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Not So Tweet After All: Social Media's Impact on Workplace Firing

By Daniel Kosir |

It’s common knowledge that social media can be a valuable business tool.

Less commonly discussed is the fact that if used improperly, it can do more harm than good.

In light of Damian Goddard's recent dismissal from Rogers Sportsnet following his tweets about same-sex marriage, issues surrounding social media use and the workplace have once again become a hot topic.

To get some insight into what small businesses need to know about the legal implications of firing someone based on what has been said on a social media website, we talked with Daniel A. Lublin, a workplace law expert practicing across the country.

Lublin, who works on behalf of both employers and employees, has extensive experience dealing with the tenuous relationship between social media and employment. He provided with some valuable tips and information regarding the law, employment, and social media.

When words strike deep: employee termination

When an employee says something totally inappropriate on a social media forum, can the employer safely fire that person?

The answer, Lublin says, depends on several things, starting with what the employer offers the employee at termination.

"The first thing that any employer needs to know is that you don't need a good reason to terminate an employee... you can terminate anyone for any reason as long as you provide them with enough severance or notice," says Lublin.

Where companies run into problems, Lublin says, is when the reason for termination is due to misconduct they find so problematic that they dismiss the employee without providing proper notice and/or termination pay.

Whenever an employee is fired without notices or termination pay, there is a real possibility that the employee may bring a claim of wrongful dismissal against the employer.

The casual nature of social media creates complications

Lublin said that though social media is a relatively new issue that courts have been asked to grapple with, the laws relating to misconduct are not.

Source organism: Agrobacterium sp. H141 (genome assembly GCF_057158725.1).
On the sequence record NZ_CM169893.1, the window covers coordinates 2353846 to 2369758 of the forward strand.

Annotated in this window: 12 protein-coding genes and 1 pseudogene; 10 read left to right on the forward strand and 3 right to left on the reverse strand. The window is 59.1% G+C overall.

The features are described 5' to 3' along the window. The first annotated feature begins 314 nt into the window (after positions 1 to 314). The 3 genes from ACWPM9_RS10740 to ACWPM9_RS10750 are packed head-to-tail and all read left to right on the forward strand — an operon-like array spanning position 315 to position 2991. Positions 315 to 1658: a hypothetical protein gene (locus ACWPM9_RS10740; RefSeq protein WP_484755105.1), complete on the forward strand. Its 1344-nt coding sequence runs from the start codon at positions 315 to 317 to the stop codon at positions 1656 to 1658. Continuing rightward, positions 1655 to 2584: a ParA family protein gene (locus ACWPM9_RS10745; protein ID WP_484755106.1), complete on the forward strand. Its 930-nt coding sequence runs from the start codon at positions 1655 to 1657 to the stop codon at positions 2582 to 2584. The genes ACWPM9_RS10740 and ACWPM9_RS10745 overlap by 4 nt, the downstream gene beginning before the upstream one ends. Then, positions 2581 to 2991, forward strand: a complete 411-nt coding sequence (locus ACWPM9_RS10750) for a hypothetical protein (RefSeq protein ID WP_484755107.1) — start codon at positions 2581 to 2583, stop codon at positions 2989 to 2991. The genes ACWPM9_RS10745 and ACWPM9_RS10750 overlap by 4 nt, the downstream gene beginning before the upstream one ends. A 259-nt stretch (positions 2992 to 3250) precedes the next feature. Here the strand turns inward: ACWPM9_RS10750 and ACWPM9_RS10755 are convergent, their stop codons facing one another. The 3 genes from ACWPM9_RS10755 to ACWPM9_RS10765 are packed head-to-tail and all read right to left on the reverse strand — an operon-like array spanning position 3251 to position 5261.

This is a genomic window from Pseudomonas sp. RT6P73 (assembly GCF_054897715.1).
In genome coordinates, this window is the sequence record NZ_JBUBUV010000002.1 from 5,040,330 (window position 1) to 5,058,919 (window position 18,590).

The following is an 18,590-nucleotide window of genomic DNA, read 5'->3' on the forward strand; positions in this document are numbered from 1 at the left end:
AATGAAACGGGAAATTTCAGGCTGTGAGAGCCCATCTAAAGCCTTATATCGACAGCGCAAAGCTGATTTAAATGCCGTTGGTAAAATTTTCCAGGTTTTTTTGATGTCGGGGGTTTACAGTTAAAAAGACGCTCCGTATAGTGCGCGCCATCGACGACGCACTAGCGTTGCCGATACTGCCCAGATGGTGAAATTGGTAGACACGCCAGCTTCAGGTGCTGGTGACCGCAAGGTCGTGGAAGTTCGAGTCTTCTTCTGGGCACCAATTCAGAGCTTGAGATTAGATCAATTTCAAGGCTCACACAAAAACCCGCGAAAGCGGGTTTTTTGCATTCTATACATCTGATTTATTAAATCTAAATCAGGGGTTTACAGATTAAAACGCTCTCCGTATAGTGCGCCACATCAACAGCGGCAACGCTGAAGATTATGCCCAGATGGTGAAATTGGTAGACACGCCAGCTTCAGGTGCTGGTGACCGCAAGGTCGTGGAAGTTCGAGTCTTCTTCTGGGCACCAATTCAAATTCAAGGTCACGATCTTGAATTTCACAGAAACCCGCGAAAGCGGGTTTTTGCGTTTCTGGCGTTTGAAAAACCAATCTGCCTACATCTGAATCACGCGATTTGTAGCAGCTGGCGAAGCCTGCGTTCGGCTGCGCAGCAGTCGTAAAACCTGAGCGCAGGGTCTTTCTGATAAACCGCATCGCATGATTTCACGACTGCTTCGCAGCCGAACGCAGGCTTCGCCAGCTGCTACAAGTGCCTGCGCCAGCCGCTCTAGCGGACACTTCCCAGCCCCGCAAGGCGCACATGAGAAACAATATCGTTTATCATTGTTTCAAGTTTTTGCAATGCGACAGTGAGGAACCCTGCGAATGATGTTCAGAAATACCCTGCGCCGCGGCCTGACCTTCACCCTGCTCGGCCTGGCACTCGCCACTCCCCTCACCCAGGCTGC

"Courts have grappled with, for many years, termination for email or Internet misuse," says Lublin. "Ultimately, the same framework still applies. Nothing's really changed in respect to the law. The game is still the same, and the results are still the same."

What does seem to be different with social media is the casual nature people treat it with.

Much of the problem, according to Lublin, is that employees often use social media very casually, not realizing that what they say can come back to haunt them.

"If you damage your employer's reputation, and you do so outside of business hours, the employer's reputation is damaged notwithstanding the fact that what you've done didn't happen from your desk: it happened from home," says Lublin.

"It's not strictly limited to what employees are doing from work or whether or not they're using their employers resources to do it," he added.

What it comes down to, says Lublin, is the exercise of more caution and common sense on the part of employees to avoid these incidences.

Legal safeguards for small businesses

As a small business owner, there are a number of measures that can be taken to help avoid legal conflicts surrounding social media sites.

"You absolutely have to have an Internet misuse policy," says Lublin, "and now you have to extend that internet misuse policy to include social media."

Lublin stresses that it is essential to have a formally written social media policy that is specifically brought to the employee's attention. For new hires, whatever social media policy you have implemented should be included in the employment contract.

"When someone starts working, reference the fact that there is a social media policy, the breach of which can constitute cause for dismissal, and then enclose a copy of that policy within your hiring material," Lublin advises.

"That's how the employer can bulletproof itself from liability; because what the courts ultimately look at is what the reasonable expectations of the parties were when they entered into the employment relationship."

Being strict and consistent in policy enforcement is also important. Having rules in place and making sure they are adhered to can protect you from issues that arise with social media use in your business.

"It's pretty hard to lose the game when you make the rules," say Lublin.

Is a social media policy really that important?

Every once in a while, cases like Damian Goddard's make the news. But according to Lublin, they are much more common than we might expect.

"Most of the cases you see about a termination for social media misuse don't make it to the news... it happens more often than you think."

Lublin says that his firm has handled many cases that have not reached the media, some because they settle and others because people do not pursue action.

Nevertheless, with social media use accelerating, taking measures to avoid such incidences can save you a headache or two.

There are numerous resources available that can help you prepare. Lublin's law firm, for one, runs a law blog that provides general advice on employment law and touches on social media use.

He also writes a weekly national workplace law column for Metro News that is available in print in Toronto, Vancouver, Calgary, Edmonton, Ottawa and Halifax and online, which often covers issues of social media in the workplace.

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